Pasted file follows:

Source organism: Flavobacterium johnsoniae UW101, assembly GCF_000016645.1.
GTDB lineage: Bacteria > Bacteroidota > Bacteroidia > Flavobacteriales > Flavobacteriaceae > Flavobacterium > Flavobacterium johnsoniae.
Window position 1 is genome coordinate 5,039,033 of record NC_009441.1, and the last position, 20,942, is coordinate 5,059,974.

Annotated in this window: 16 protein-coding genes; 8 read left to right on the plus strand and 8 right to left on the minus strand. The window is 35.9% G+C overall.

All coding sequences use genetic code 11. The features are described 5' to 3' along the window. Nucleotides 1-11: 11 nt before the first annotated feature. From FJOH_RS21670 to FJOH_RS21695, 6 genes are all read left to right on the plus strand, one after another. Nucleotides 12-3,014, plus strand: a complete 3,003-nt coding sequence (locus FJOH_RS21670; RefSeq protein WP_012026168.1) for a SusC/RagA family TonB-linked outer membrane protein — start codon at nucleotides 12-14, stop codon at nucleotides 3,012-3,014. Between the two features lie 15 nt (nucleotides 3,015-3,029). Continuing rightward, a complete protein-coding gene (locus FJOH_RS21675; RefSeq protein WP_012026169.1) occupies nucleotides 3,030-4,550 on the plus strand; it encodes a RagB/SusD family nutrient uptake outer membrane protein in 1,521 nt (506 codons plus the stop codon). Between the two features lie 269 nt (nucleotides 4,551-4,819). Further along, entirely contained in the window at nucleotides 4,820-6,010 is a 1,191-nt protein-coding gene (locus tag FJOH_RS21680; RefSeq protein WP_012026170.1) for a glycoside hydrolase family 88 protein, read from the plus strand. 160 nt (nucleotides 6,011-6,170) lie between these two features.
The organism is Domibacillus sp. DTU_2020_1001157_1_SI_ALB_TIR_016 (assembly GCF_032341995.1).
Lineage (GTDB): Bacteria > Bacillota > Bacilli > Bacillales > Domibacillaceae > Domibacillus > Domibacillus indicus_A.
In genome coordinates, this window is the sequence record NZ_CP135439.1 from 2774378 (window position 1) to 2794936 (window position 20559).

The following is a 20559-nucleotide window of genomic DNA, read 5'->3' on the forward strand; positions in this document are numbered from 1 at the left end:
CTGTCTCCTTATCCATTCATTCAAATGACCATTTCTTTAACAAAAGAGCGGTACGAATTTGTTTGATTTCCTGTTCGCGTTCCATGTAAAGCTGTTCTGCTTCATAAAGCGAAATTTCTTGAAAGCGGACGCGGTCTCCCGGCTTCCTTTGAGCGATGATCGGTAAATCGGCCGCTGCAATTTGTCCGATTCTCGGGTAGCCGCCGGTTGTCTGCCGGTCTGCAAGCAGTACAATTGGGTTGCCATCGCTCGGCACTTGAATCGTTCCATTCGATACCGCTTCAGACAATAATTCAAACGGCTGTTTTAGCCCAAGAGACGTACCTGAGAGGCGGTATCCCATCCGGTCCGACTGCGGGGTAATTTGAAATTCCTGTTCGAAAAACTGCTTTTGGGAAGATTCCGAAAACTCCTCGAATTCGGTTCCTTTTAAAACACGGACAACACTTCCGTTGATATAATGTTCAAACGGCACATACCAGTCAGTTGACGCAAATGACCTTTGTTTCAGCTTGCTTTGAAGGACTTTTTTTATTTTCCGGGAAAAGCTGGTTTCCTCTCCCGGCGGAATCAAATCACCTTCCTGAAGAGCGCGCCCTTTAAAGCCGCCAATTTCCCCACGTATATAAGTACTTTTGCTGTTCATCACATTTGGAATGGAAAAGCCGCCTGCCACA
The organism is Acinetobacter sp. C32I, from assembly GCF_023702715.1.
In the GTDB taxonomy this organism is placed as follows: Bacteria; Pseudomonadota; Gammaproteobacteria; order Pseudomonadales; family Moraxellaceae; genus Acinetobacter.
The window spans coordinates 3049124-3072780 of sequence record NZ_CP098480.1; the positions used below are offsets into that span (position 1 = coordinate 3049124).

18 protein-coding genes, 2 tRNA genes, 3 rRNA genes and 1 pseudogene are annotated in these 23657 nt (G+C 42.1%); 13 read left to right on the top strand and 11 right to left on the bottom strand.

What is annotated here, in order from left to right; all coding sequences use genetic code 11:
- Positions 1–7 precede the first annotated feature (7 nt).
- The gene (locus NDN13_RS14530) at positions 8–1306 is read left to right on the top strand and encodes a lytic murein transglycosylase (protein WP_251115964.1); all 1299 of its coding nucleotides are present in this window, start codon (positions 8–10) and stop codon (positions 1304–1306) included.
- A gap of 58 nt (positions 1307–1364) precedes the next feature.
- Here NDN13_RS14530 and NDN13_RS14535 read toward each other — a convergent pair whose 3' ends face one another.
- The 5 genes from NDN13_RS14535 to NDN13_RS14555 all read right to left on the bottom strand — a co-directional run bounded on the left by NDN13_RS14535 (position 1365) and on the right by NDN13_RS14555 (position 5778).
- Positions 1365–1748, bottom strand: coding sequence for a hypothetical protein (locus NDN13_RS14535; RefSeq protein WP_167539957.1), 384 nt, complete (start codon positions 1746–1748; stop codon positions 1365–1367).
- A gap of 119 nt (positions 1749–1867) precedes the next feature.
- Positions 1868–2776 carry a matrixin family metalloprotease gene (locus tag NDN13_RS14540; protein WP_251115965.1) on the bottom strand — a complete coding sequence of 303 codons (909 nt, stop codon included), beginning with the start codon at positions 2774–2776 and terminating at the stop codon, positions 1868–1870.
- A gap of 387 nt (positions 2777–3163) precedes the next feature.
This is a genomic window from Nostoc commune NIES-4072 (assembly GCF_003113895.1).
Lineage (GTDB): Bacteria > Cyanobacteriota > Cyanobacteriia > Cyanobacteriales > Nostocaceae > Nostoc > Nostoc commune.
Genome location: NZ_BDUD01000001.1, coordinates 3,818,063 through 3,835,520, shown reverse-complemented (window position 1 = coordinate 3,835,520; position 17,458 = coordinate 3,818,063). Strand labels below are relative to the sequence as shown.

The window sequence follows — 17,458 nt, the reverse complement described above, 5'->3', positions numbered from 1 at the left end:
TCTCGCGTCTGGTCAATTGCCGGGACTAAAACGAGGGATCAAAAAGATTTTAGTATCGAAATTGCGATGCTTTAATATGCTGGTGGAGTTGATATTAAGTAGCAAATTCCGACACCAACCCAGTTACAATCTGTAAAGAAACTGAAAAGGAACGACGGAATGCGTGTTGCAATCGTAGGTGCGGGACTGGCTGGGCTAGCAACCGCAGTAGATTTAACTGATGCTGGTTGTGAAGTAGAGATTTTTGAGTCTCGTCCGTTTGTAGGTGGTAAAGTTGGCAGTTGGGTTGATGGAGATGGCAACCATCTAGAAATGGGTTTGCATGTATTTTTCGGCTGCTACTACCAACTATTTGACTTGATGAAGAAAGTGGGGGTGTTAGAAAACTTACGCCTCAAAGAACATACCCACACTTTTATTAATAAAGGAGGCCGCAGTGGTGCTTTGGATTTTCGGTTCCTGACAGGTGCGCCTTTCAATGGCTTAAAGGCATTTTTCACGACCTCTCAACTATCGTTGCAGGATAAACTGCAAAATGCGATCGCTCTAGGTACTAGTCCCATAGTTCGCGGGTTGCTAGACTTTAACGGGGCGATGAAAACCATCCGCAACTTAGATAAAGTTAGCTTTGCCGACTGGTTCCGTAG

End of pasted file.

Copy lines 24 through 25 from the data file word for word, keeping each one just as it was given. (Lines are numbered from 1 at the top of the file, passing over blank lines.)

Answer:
- A gap of 387 nt (positions 2777–3163) precedes the next feature.
This is a genomic window from Nostoc commune NIES-4072 (assembly GCF_003113895.1).